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As everyone knows by now July 29th is National Lasagne Day which is also often called National Lasagna Day.

Which is the day every year on which we all take time to remember that the name of the popular dish very probably comes from the Greek for a chamber pot.   And the now mass-produced, easily micro-waveable foodstuff should traditionally be kneaded and flattened out by foot before being air dried for fifty days. And roasted rather than boiled, air dried pasta being quicker to cook.


And that lasagna should be spelled and pronounced with an ‘a’ and pronounced lasagna if you are referring to more than one sheet to a north Italian or an English speaker while discussing the famous baked pasta dish.

Although, when directing your remarks about the famous baked cheese-topped pasta dish, to someone in or from the south of Italy or in or from the United States or a country which employs American English rather than British English,  you should spell it and enunciate it clearly and unambiguously as lasagna.


These over-heated discussions usually centre upon reminding people that lasagane/a has its roots in the ancient Viking “lankake” dish of sliced bread laced with a meat sauce and which, to be an  authentic south Italian lasagne di carnevale, must be “assembled” rather than made from a minimum of six sheets of durum wheat pasta, incorporating local sausages, small fried meat balls hardboiled eggs and a Neapolitan “ragu” or meat sauce.

On no account, must this ever be mistaken for the north Emilia-Romagna region’s renowned “al forno” with its distinctive bechamel sauce.  Which is sometimes if not at all times green, being made from spinach and other chopped herbs and vegetables like basil, oregano and celery. Although , according to Crysippus of Tyana,  crushed lettuce juice was the original colouring agent.


The Italian are very sensitive and patriotic about both their lasagne and lasagna.

My wife and I fancy ourselves as lasagne scholars.  When we were married we left the church under an arch of tinned tomato cans.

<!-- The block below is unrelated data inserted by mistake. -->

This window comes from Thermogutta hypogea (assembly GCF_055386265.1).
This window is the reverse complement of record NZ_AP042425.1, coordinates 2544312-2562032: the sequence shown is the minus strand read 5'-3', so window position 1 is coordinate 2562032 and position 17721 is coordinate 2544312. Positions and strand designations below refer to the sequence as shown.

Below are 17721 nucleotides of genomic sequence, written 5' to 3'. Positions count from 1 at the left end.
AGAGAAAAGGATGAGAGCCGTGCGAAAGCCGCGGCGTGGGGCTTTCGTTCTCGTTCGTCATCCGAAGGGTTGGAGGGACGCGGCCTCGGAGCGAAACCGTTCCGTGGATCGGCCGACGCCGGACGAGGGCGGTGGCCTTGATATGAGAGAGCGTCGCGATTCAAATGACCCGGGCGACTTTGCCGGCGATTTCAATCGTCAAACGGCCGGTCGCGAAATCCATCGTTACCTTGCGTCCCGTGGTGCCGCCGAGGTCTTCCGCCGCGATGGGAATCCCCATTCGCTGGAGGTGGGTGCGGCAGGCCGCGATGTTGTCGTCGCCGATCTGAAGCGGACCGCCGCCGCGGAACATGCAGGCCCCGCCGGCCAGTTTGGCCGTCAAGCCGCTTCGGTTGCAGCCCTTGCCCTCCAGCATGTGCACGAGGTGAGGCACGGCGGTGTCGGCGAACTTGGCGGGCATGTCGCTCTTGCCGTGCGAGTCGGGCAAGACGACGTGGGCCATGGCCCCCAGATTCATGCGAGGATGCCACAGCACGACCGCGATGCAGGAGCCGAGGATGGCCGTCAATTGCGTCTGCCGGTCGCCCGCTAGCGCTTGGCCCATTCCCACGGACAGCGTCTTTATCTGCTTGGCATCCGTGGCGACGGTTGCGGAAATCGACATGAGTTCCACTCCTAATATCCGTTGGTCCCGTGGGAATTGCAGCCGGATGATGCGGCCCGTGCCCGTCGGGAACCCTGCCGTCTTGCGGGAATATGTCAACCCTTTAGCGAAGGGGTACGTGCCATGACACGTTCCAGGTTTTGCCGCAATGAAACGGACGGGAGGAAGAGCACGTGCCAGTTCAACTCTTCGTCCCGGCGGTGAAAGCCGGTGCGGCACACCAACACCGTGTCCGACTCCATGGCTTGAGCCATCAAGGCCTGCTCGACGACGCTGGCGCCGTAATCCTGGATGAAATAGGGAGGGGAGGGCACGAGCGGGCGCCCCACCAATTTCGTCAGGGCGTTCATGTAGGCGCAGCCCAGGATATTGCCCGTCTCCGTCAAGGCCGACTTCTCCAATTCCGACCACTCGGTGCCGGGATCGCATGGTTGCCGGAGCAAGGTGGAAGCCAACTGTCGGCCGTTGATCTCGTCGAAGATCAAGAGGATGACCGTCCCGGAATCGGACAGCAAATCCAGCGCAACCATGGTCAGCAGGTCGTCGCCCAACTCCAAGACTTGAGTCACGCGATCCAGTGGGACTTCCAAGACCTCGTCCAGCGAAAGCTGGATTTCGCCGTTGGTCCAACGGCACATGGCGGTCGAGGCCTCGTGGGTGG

Some pasta acdemics believe modern lasagna dates to no earlier than Nicolas Apparet’s experiments with cans and tinned vegetables in 1804 while others believe 1858 is more likely, being he date when Ezra Warner from Connecticut  first patented a can opener. No one knows for certain when the first tin of tinned tomatoes as sold and opened and used to make lasagna.  But log before Marino Landioro founded “Napolina”. So the recent history of lasagna/e remains shrouded in mystery.


Some paste (the English translation of pasta) historians believe Marco Polo should receive more credit . While others feel Trabia in Sicily is often overlooked as the port where pasta (in the form of Arabic “irr ) first arrived in Europe. The Americans cite Thomas Jefferson as crucial in the expansion of pasta.

Venice claims the first pasta factory, opened by Paolo Adam in 1740. Parma says it saw the first automatic pasta press. Hungary says Pest did.

If you don’t fancy making sheets, the brands to lookout for are Pro-Fusion Lentil Lasagne, Essential Waitrose, La Veneziane and premium sheets like Barilla Collezione and Garofalo.


One thing is indisputable. You have to have north Italian Parmigiano Reggiano (PDO) parmesan cheese made in the provinces of Parma, Reggio Emilia, Modena and parts of Mantua and Bologna where they know what to do with milk, salt and rennet.

Our mutual love of Italian food, especially pizza, intensified during lockdown. We experimented maniacally with pizza toppings,  showering our stone-baked pre-made bases with everything from chicken tikka chunks, sweet potatoes, arugula, pulled pork to bacon bits and peaches. Disillusioned with ricotta, feta, pecorino and mozzarella, we have become creative with cheese like fontina, provolone and Greek graviera.

We also discovered Properoni.


London-based pepperoni brand Properoni was created Estom, suppliers of pepperoni to the UK’s leading pizza restaurants since 1968. For self-builds they recommend Pizza Express and Crosta & Mollica ready-made Romana bases.

There is no comfort food like pizza. Even when life is bad, pizza is good.